Net profits at State Bank of India fell 7.8% y-o-y in the three months to March 2014 but the stock jumped to near-9% post the results announcement with the Street comforted by the improvement in asset quality—gross NPAs were lower sequentially, to 4.95% from 5.73% in Q3FY14. Clearly, cleaning up the book is what the bank needs to focus on right now given how NPAs have been piling up and continue to do so. But the enthusiasm seemed somewhat overdone given fresh slippages in Q4FY14, although lower than the R11,433 crore seen in Q3FY14, were a fairly high R7,947 crore.
Also, while the management has put in place a mechanism that will spot trouble quickly and deal with it, it is surprising the provisions for loan losses weren’t higher; at R5,884 crore they may be well above levels seen in earlier quarters but a provision coverage ratio of 62.9% (58.32% in Q3FY14) simply doesn’t seem adequate in the current environment where the stress on the asset portfolio could continue for a couple of years. SBI should consider upping this to 70% because the downturn in the economy isn’t over yet—that’s evident from the sharp jump in restructured assets in Q4FY13 of R7,636 crore, from Rs 3,900 crore in Q3FY14. Moreover, while the share of gross NPAs and restructured loans to total assets may have come down to 8.41% from 9.06% in Q3FY14, it nevertheless remains a very high number. Indeed, credit costs are likely to remain elevated at least for another year. So, SBI might want to be better prepared.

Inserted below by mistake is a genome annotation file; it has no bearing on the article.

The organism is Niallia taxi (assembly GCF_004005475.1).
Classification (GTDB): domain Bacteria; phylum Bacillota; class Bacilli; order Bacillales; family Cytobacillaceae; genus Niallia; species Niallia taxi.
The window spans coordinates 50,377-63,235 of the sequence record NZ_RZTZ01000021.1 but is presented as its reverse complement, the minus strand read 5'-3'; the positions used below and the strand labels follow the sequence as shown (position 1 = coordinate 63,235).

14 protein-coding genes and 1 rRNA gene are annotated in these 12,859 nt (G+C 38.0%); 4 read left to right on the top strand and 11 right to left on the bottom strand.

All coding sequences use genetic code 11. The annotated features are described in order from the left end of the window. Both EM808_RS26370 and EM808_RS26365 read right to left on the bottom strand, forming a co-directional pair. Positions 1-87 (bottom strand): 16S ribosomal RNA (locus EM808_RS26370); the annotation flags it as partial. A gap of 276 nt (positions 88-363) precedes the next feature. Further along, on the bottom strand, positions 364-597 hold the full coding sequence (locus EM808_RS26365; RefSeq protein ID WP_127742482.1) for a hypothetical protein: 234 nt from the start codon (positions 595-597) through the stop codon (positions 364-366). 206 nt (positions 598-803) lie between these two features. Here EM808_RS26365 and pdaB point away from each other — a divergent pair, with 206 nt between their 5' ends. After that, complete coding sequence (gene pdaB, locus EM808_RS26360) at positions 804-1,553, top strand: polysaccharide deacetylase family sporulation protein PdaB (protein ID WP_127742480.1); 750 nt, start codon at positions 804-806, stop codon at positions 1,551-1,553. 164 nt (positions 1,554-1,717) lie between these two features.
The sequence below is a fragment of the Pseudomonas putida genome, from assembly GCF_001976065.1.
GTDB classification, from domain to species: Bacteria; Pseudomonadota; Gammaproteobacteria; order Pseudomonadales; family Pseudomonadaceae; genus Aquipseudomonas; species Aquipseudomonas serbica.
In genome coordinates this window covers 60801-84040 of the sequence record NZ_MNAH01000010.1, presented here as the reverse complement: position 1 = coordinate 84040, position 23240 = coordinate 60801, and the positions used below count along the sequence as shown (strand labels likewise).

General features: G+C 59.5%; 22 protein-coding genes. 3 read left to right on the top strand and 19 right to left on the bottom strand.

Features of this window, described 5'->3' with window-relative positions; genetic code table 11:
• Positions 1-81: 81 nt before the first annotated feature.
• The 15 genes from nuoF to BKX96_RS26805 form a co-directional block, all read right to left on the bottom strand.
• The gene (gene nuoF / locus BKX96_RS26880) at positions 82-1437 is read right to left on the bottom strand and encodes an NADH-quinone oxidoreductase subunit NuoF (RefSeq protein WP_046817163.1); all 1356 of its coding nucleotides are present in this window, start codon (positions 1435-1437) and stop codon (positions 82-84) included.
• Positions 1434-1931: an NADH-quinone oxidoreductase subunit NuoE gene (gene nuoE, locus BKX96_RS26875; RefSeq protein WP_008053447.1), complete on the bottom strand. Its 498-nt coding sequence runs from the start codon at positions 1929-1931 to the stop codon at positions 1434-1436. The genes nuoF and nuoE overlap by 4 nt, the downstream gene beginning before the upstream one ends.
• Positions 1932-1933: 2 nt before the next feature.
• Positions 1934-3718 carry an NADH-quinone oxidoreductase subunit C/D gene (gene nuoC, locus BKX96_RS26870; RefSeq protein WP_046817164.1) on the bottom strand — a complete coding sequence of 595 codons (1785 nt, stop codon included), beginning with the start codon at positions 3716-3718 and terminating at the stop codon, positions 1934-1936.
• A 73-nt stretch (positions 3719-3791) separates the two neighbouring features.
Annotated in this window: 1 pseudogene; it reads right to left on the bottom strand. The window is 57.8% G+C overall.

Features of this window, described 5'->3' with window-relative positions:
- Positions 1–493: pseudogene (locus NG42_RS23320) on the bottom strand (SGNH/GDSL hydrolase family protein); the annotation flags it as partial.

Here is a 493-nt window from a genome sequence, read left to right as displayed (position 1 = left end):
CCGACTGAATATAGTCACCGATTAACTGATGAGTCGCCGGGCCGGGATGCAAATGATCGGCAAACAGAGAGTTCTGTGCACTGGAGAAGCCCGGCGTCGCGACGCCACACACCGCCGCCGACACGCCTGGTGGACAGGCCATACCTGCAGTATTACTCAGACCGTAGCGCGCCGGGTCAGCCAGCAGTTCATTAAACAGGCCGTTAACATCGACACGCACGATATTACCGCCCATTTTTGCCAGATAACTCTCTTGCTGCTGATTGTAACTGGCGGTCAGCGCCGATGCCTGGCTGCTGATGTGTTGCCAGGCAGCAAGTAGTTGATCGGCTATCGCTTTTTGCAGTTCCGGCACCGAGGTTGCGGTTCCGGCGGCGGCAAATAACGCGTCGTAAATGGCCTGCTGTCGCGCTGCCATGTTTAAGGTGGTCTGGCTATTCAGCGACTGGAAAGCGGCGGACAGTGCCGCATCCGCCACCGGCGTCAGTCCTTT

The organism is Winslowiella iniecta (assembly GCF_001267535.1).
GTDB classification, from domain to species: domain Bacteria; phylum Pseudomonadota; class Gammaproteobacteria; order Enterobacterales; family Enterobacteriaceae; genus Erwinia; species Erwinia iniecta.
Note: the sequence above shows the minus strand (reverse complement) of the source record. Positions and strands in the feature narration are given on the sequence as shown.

If SBI has managed to show a sharp jump in operating profits, of 37% y-o-y , it’s because the bank has kept a leash on costs—operating expenses have been flat. To be fair though, business has been brisk as seen in the 15.7% y-o-y loan growth in what is not an easy environment. The bank seems to be lending cautiously to the SME segment which continues to see a lot of stress and growing the large corporate book instead. It is also playing to its strengths, reaching out to retail customers—home loans grew 18% last year. Given its brand equity, SBI will have no problem attracting deposits—savings deposits have grown at a remarkable 13% in FY14—and can therefore keep the cost of funds in check. However, other expenses such as wages and salaries could trend up in the future; in